My philosophy teacher suggested I read The Elements of Moral Philosophy to get a good introduction to moral philosophy (because I don’t have much of a philosophy background outside of English courses). I’m not so far into the book, but pretty quickly I have to doubt the inclusive nature of the book (or lack thereof). When writing about moral dilemmas around conjoined twins (a case where conjoined twins were born and one was pretty much living off the other), the author James Rachels writes:
Some sets of conjoined twins do well. They grow to adulthood and sometimes marry and have children themselves. (6)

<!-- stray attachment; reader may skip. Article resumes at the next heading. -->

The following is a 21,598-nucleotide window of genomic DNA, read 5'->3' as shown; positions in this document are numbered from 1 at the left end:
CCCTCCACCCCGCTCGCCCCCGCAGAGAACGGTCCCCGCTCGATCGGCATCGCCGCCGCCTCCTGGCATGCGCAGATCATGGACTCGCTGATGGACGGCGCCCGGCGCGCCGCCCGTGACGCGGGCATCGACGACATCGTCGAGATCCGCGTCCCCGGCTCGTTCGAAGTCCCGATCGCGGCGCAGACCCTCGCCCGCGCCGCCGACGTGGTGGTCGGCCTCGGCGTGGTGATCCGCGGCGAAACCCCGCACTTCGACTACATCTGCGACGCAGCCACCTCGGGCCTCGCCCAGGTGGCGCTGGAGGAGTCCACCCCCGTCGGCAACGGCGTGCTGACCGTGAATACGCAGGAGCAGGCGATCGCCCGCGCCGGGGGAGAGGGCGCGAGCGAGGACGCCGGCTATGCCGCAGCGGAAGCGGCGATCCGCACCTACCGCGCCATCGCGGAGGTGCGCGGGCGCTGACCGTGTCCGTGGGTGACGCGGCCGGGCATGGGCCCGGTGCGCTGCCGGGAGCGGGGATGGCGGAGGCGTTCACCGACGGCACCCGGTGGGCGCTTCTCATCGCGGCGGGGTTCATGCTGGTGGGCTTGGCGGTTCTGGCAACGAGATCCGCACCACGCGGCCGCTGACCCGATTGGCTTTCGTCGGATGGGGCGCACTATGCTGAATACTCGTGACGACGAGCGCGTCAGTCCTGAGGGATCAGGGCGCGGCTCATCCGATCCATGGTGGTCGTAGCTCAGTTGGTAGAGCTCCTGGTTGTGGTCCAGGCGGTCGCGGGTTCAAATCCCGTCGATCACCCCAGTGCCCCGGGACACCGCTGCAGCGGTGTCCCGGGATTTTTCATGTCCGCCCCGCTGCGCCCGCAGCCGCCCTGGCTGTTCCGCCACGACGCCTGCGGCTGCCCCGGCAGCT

So, the sign of doing well is to “marry and have children”? Seems like a pretty limited definition of a successful life. What about, you know, being happy or fulfilled?
This comes as even more disturbing in a book about moral philosophy when after only a few pages earlier there was a somewhat heterosexist example. *shakes head*
Rachels, James. The Elements of Moral Philosophy. 4th ed. Boston: McGraw Hill, 2003.